What: All Issues : Aid to Less Advantaged People, at Home & Abroad : The Unemployed : A vote on a Democratic procedural motion to waive Senate budget rules preventing consideration of a Democratic amendment to the Republican-dubbed JOBS act (S. 1674) that would provide unemployment insurance for 2.1 million workers in the next six months. (2004 senate Roll Call 88)
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A vote on a Democratic procedural motion to waive Senate budget rules preventing consideration of a Democratic amendment to the Republican-dubbed JOBS act (S. 1674) that would provide unemployment insurance for 2.1 million workers in the next six months.
senate Roll Call 88     May 11, 2004
Progressive Position:
Yea
Progressive Result:
Loss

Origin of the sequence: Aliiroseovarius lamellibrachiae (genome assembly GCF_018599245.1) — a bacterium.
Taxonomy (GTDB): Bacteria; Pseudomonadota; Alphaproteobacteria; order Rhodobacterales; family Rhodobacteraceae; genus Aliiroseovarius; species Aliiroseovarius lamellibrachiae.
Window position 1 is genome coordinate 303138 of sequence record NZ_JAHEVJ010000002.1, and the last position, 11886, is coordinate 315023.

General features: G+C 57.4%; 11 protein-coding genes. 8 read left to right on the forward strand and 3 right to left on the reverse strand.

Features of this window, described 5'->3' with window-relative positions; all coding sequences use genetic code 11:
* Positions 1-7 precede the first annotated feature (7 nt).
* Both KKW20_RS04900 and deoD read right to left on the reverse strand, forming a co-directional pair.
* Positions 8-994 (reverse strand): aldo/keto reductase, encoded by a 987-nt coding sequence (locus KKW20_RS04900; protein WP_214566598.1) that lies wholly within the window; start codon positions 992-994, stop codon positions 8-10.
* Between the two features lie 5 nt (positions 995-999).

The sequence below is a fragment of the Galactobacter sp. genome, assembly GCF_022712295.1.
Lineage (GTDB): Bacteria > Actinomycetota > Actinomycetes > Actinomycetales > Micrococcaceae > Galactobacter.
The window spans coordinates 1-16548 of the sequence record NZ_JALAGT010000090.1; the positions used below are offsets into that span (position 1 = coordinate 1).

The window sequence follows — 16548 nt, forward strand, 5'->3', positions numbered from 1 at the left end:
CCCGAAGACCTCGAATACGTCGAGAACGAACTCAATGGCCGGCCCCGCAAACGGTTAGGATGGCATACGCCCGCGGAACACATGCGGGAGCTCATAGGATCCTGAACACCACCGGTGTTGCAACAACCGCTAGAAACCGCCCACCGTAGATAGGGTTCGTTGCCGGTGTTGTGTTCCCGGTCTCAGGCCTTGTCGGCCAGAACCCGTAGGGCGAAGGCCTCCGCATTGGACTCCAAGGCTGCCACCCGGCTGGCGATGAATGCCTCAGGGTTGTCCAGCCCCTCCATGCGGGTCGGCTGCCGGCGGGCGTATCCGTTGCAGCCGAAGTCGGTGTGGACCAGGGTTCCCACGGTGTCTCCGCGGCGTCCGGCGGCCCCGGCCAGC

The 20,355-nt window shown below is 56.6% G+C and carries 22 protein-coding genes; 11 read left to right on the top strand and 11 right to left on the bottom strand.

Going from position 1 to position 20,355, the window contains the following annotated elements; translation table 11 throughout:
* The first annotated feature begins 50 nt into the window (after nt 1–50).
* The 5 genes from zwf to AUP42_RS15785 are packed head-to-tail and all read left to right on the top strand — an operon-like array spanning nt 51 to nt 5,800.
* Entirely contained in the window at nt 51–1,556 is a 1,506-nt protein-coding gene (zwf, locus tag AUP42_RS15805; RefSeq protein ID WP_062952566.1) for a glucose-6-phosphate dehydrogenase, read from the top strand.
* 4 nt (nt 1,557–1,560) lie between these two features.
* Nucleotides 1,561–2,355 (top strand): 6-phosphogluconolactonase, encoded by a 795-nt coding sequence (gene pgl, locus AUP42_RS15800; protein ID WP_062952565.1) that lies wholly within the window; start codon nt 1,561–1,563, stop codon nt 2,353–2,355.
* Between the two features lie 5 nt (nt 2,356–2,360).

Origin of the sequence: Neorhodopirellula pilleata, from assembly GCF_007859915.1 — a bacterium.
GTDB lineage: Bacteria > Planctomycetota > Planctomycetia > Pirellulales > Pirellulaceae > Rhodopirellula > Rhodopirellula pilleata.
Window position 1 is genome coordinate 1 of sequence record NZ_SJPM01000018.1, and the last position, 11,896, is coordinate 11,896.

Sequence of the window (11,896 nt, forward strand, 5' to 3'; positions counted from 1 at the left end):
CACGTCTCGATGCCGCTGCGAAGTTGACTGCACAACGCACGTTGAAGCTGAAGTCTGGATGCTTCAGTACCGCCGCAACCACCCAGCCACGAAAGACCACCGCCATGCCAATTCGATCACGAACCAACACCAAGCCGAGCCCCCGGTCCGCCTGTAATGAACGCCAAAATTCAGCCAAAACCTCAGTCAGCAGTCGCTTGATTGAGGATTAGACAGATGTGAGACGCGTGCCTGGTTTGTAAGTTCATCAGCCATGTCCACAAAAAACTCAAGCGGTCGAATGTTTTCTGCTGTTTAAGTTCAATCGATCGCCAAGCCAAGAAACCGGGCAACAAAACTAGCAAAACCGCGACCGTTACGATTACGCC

Progressives failed to persuade a majority of the Senate to extend unemployment benefits for jobless workers as part of the Republican-dubbed JOBS act (S. 1674) a measure designed to jumpstart job growth, among other ways, through tax breaks for corporations. Sen. Maria Cantwell's (D-Wash.) amendment to the JOBS Act would have provided unemployment insurance for 2.1 million workers in the next six months. Her amendment fell just one vote short of passage. Although a majority - 59 members - of the Senate supported Cantwell's legislation, it failed because of Senate budget rules requiring a three-fifths supermajority, or 60 senators voting affirmatively. "We have lost 1.6 million jobs since President Bush took office, and too many people are struggling with long term unemployment," Cantwell said. "We had an opportunity to help 2.1 million jobless workers and we failed them," Cantwell stated. Had Cantwell's amendment passed, over the next six months 2.1 million workers would have received federal unemployment benefits and the federal program to provide an additional 13 weeks of unemployment benefits for people who have exhausted their state jobless benefits would have been extended to Nov. 30, 2004. Progressives argued that extending unemployment benefits makes good economic sense because it injects much-needed cash into local economies and helps families looking for work make ends meet while the economy recovers. Senate conservatives did not argue on the substance of Cantwell's amendment, but claimed it violated Senate budget rules dictating what amendments could properly be introduced to the bill at hand. Cantwell sought to waive those rules, and needed to gather a three-fifths majority (60 senators) in support of her position in order to be able to have the amendment itself voted on. However, the vote was 59-40 and as such, the amendment fell.

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